* 2. I believe that all CTC Councillors should share equal responsibility for CTC's activities across the UK.
( ) Strongly disagree
( ) Disagree
( ) Uncertain
( ) Agree
( ) Strongly agree

This question is pretty pointless unless it’s an attempt to lead by the nose. CTC Councillors are directors of a company limited by guarantee (i.e. not for profit) and trustees of a charity registered in England and Scotland. Of course we are all responsible by definition but perhaps sometimes not everything is shared with all Councillors and there is currently a huge blurring of the responsibilities of paid staff and elected representatives. There is now no way to discuss member group issues within the committees. There may be a case for devolving / delegating some decisions to local elected Councillors or groups of Councillors.

As it’s a statement of the obvious I made use of the other comments section with question 8. You could indicate uncertain and do the same. Please note that the way the questionnaire is constructed it will work better for you if you put all your extra question 8 comments in one Word document then copy and paste into the box when you are ready.

Please select the most appropriate option to correspond with your response to the following statement.
* 3. The elected Councillors should be able to appoint an additional 1 or 2 trustees to join Council (the board of trustees) to fill gaps in the skills, knowledge or experience of the elected Council.
( ) Strongly disagree
( ) Disagree
( ) Uncertain
( ) Agree
( ) Strongly disagree

Martyn: As the preamble already says that we can do this, and there is no option to comment I wonder where this is going? Jim: This would be sliding back to a bad practice which got in the way of progress in the past. At the moment we can co-opt people as non-voting members (non-voting as they have not been elected). When I was first elected there were five unelected but voting members of Council. They were called Vice-Presidents and were at bit like the Aldermen of pre-1970s local government, appointed by the “great and the good” of a previous generation and tended to vote as a block (why does Burma spring to mind). They were a block on all sorts of things, even the introduction of direct debit payments for membership. It was a struggle but we had to get rid of them. My view is that all voting members of Council should be elected.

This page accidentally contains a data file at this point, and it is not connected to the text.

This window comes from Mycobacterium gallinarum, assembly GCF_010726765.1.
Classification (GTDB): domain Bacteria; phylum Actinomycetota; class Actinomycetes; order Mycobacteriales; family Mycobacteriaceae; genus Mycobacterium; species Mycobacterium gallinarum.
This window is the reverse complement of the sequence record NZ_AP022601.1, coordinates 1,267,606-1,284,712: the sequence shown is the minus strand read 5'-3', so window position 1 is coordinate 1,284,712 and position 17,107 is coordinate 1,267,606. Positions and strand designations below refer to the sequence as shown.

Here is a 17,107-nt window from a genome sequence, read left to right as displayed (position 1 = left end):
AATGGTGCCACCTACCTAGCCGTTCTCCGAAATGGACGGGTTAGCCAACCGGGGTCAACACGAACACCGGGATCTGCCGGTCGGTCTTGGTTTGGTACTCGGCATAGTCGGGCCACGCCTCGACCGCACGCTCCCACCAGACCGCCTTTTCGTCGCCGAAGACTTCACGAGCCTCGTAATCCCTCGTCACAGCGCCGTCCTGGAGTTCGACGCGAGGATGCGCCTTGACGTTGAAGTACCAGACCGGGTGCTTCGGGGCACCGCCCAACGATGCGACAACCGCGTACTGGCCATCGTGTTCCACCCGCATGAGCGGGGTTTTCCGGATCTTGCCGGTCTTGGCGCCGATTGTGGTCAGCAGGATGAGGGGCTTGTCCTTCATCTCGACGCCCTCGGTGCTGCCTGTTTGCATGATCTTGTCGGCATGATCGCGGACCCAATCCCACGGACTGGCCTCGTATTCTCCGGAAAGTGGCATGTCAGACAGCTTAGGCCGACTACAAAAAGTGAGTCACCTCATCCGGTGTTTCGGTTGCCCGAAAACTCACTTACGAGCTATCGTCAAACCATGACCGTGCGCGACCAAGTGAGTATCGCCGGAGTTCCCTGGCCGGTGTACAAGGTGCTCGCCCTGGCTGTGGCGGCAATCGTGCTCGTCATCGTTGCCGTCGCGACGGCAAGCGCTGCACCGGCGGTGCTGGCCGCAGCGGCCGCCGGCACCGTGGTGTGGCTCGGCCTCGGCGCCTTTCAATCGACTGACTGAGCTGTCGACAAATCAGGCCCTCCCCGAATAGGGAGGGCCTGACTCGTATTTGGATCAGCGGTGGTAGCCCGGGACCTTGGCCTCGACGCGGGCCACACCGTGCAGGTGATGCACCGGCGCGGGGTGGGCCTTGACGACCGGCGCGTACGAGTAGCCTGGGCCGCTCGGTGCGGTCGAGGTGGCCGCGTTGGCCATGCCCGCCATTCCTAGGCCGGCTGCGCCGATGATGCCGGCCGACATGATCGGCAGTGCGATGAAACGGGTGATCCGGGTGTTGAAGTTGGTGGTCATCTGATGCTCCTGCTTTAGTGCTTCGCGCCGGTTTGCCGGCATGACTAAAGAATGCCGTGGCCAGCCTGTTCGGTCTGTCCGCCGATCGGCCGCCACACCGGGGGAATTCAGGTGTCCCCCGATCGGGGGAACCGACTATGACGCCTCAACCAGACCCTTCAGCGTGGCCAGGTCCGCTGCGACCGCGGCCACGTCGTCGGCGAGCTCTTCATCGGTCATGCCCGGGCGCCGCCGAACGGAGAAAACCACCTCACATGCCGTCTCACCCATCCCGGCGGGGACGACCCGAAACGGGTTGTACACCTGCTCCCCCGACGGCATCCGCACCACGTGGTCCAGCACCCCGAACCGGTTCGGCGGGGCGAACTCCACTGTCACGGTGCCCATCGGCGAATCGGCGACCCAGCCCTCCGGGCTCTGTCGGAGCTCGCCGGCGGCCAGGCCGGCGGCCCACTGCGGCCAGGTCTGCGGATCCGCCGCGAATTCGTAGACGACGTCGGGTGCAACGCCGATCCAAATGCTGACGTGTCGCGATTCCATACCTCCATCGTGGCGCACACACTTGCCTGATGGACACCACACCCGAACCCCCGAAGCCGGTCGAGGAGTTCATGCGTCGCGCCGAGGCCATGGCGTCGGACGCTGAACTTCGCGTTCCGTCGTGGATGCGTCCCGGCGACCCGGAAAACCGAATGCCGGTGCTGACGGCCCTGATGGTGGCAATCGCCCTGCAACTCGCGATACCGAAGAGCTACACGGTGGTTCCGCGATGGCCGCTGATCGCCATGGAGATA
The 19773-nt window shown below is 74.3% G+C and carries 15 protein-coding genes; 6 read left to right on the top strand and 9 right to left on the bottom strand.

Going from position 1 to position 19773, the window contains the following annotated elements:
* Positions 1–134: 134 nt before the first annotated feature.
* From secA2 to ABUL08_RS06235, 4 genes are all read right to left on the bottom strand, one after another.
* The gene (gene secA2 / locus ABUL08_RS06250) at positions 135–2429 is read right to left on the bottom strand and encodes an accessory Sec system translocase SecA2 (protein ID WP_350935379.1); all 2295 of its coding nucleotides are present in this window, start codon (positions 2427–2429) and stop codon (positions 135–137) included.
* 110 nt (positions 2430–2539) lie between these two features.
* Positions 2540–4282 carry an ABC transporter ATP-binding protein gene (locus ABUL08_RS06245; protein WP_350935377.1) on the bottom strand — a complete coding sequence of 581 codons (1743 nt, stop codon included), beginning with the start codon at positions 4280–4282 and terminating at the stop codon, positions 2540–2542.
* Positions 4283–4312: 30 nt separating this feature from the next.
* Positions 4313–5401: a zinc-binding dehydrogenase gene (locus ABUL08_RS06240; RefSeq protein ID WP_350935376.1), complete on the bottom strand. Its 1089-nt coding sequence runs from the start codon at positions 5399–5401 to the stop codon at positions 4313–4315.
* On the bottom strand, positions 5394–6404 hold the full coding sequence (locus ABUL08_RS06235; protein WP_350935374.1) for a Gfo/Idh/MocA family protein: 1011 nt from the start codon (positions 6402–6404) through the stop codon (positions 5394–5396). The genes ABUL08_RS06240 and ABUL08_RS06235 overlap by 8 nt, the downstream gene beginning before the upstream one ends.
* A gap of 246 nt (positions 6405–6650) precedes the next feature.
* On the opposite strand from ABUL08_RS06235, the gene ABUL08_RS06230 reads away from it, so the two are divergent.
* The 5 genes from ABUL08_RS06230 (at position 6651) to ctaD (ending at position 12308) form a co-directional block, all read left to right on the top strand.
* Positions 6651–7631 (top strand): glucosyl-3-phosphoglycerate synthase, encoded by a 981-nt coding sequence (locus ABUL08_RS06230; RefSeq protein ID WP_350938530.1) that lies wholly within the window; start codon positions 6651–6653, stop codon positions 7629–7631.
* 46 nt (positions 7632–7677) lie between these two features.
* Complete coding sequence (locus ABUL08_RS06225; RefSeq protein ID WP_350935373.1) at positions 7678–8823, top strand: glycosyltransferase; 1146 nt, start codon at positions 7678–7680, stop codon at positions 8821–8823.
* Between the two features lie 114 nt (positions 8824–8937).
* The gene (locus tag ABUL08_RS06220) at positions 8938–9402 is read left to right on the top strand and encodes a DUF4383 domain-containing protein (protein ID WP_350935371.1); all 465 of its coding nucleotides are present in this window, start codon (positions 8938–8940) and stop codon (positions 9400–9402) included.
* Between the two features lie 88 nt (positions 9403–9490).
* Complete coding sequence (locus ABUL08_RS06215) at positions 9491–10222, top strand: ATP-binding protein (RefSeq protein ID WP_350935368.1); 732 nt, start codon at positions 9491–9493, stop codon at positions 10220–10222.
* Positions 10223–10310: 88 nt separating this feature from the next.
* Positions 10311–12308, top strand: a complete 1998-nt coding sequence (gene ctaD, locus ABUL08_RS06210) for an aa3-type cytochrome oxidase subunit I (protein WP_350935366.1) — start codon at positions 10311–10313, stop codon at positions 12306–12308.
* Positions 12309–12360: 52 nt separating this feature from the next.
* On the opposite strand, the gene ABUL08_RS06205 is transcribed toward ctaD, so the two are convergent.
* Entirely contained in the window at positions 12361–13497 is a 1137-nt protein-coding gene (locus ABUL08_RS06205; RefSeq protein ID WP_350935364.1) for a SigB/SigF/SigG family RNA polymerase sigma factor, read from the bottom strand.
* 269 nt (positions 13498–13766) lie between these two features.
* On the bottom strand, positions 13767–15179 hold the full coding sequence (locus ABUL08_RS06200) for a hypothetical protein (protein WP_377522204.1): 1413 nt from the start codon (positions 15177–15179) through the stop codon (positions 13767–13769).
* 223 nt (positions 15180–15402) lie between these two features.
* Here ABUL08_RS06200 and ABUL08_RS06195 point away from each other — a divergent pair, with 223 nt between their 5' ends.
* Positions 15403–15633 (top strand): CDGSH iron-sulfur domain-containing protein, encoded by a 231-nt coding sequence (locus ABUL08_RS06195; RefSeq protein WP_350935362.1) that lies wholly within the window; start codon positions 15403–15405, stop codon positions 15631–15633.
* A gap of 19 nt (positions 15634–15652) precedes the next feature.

The premise confuses the role of elected Councillors (agreeing policy and strategy) with officers (implementing). We already can co-opt non-voting members of Council; we can ask people to come on a one-off basis to discuss specific topics and from time to time we can commission consultants (but the project specification must be fit for purpose) but to be blunt if the organisation is missing skills that are needed on a regular long term basis then the job descriptions, person specifications and staff structure that we have now are not fit for purpose.

I have indicated strongly disagree for the reasons given.

Please select the most appropriate option to correspond with your response to the following statement.
* 4. The contribution of experienced CTC volunteers should be recognised with a formal role that enables members with particular skills or experience to support the work of CTC and help energise volunteers locally and/or nationally.
( ) Strongly disagree
( ) Disagree
( ) Uncertain
( ) Agree
( ) Strongly agree

Well yes and our volunteers should be valued but this gives no idea what that role might be. Are these the ambassadors, a bit like Seb Coe and Nike or as described at a recent committee meeting “district commissioners” (very top down). Once again this does not say that this is at the expense of voluntary councillors that come from the members.

This gives you no idea what is proposed so again I suggest indicate uncertain and use question 8.

5. It is a principle of good governance that Trustee Boards should not be so large as to be unwieldy. Council currently comprises up to 26 members. The governance working group has concluded that the board should be substantially smaller to ensure efficient and effective decision making.

Do you...
( ) Strongly disagree
( ) Disagree
( ) Uncertain
( ) Agree
( ) Strongly agree